PEOPLE v. WASLEY

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Court of Appeal, Third District, California.

The PEOPLE, Plaintiff and Respondent, v. James WASLEY, Defendant and Appellant.

Cr. 11292.

Decided: June 30, 1982

Eugene E. White, Sacramento, for defendant and appellant. George Deukmejian, Atty. Gen., Robert H. Philibosian, Chief Asst. Atty. Gen., Arnold O. Overoye, Asst. Atty. Gen., Robert D. Marshall and Garrett Beaumont, Deputy Attys. Gen., for plaintiff and respondent.

A jury convicted defendant of four counts of lewd acts with a minor under the age of fourteen. (Pen.Code, s 288.) The court found defendant a mentally disordered sex offender (MDSO) who would not benefit from treatment and sentenced him to a term of six years and eight months in prison. On appeal, this court approved the determination of guilt but remanded the case for new MDSO proceedings because the record failed to show defendant personally waived his right to confront and cross-examine the psychiatrists who had submitted mental status reports on him. The questions had been submitted to the trial court by stipulation of counsel without further evidence being taken. (People v. Wasley, 3 Crim. No. 10441, unpublished opinion filed April 28, 1980.)

On remand, the trial court reopened MDSO proceedings and appointed psychiatrists to reexamine defendant. The question of defendant's mental status was again submitted on the written psychiatric reports. This time defendant was fully advised of and waived his rights to an evidentiary hearing. Both examiners concluded that defendant was an MDSO who could now benefit from treatment, and the court so found. Defendant was committed to Atascadero State Hospital for a period not to exceed nine years, the longest term of imprisonment which could have been imposed for the offenses of which he was convicted. (Welf. & Inst.Code, s 6316.1, subd. (a).)

In this appeal, defendant (1) challenges the imposition of a longer “sentence” on remand, and (2) claims entitlement to conduct credits for the periods both before and during his commitment. He also contends (3) he was again improperly advised of his rights and was not served with copies of court orders. We shall affirm.

ISSUE I

DOES AN INVALID SENTENCE TO PRISON SET THE TIME FOR WHICH AN MDSO MAY BE COMMITTED TO THE STATE HOSPITAL ON SUBSEQUENT COMMITMENT PROCEEDINGS?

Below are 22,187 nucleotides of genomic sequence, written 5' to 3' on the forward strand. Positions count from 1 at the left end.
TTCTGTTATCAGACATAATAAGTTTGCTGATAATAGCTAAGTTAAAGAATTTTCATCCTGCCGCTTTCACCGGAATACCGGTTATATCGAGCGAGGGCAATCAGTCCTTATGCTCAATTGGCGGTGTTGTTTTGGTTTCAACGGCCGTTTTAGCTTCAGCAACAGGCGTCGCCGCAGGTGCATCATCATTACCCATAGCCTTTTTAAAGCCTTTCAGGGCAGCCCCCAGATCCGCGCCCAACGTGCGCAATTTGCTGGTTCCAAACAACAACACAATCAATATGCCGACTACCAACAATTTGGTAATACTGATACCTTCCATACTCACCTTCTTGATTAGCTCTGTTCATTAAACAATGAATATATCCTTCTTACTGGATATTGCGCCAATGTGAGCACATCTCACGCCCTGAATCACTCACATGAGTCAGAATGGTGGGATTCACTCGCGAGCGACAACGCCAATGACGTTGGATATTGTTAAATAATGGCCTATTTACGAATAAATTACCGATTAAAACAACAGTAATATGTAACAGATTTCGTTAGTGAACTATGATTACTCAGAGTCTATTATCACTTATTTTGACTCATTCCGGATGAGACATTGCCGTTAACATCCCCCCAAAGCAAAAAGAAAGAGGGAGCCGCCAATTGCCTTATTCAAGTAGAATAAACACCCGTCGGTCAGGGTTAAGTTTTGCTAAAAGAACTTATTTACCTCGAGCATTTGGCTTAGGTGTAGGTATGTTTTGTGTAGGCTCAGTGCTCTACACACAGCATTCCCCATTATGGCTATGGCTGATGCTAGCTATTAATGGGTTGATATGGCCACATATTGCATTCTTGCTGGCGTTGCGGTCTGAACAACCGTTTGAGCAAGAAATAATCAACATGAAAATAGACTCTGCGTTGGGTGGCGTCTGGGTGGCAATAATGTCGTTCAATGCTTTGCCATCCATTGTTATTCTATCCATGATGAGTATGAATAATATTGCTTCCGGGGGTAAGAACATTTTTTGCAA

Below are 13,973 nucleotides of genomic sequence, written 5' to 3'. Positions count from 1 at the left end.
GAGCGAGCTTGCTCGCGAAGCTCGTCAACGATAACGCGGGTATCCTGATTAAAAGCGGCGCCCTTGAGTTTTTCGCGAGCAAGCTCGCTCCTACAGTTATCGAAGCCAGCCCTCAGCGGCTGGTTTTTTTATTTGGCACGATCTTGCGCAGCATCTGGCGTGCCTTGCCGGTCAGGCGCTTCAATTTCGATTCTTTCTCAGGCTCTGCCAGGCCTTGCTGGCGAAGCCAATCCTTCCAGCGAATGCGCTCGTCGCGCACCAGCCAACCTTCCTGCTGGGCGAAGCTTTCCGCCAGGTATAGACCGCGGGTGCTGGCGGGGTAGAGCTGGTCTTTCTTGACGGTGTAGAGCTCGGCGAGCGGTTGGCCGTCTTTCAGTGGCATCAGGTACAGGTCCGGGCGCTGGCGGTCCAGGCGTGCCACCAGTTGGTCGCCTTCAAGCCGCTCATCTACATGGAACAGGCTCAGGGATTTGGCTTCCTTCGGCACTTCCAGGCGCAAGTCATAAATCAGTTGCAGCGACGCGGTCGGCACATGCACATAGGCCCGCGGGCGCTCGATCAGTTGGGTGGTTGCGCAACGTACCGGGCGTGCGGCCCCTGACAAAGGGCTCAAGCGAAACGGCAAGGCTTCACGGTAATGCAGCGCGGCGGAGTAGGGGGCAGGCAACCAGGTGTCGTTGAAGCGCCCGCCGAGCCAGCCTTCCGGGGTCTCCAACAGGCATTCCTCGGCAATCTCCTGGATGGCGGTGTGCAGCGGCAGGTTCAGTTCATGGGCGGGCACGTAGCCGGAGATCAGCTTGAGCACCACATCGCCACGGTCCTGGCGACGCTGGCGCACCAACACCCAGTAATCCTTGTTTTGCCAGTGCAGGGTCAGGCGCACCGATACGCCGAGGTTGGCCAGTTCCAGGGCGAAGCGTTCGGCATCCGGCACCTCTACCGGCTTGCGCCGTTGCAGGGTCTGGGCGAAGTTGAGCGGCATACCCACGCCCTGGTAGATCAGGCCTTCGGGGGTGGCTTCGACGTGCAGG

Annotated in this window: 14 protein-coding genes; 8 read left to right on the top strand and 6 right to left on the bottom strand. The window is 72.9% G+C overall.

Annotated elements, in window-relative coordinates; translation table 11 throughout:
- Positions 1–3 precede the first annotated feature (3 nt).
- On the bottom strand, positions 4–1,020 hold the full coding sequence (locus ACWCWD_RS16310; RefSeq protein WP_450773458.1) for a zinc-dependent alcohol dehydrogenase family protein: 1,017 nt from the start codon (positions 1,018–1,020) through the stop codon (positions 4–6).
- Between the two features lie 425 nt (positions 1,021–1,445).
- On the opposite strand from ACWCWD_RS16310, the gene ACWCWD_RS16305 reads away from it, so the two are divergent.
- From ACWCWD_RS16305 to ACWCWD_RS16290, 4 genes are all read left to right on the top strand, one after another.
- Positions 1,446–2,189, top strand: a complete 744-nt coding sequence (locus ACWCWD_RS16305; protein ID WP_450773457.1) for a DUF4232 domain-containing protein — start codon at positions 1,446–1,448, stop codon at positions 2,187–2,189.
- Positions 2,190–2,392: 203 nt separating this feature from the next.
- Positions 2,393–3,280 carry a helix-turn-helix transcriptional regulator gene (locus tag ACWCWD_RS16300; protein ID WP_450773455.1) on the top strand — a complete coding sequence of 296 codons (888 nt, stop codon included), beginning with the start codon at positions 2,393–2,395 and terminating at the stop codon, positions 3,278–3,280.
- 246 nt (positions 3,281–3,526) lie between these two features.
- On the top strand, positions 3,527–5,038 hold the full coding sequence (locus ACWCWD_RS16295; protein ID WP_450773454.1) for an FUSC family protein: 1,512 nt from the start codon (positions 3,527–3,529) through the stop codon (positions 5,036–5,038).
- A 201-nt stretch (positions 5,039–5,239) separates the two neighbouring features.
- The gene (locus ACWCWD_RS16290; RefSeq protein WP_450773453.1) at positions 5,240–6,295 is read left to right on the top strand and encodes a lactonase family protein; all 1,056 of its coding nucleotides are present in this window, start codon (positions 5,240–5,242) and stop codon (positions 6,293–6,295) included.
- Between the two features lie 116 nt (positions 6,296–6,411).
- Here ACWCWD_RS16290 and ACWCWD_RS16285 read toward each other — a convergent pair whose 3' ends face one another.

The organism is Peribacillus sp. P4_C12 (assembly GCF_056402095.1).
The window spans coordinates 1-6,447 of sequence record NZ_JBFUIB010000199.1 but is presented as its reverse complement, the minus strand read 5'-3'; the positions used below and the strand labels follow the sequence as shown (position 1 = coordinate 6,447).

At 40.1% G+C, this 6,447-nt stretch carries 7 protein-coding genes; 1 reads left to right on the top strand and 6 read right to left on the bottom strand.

The focus of defendant's complaint as to the length of his sentence is the discrepancy between the six-and-two-thirds' year prison sentence and the not-to-exceed-nine year state hospital commitment. He contends that the previous sentence limits the latter commitment.

In 3 Criminal No. 10441, we vacated the sentence imposed and remanded with instructions to the trial court to reopen civil MDSO proceedings and proceed therewith according to law. The status quo prior to sentencing was thus restored. (See In re Sutherland (1972) 6 Cal.3d 666, 672, 493 P.2d 857) and the unauthorized sentence set aside (People v. Hickey (1980) 109 Cal.App.3d 426, 435, 167 Cal.Rptr. 256, and cases there cited.) “(A) defendant who successfully attacks a judgment which is in excess of the court's jurisdiction is not necessarily entitled to claim the protection of that invalid judgment as an absolute limitation upon what the court may do thereafter.” (People v. Serrato (1973) 9 Cal.3d 753, 765, 512 P.2d 289.)

Following our direction after defendant's successful appeal on the waiver point, the court reopened MDSO proceedings, made appropriate findings, and committed defendant as prescribed by Welfare and Institutions Code section 6316.1, subdivision (a).

Section 6316.1 reads as follows: “(a) In the case of any person found to be a mentally disordered sex offender who committed a felony on or after July 1, 1977, the court shall state in the commitment order the maximum term of commitment, and the person may not be kept in actual custody longer than the maximum term of commitment, except as provided in Section 6316.2. For the purposes of this section, ‘maximum term of commitment’ shall mean the longest term of imprisonment which could have been imposed for the offense or offenses of which the defendant was convicted, including the upper term of the base offense and any additional terms for enhancements and consecutive sentences which could have been imposed less any applicable credits as defined by Section 2900.5 of the Penal Code and disregarding any credits which could have been earned under Sections 2930 and 2932, inclusive, of the Penal Code.” (Emphasis added.)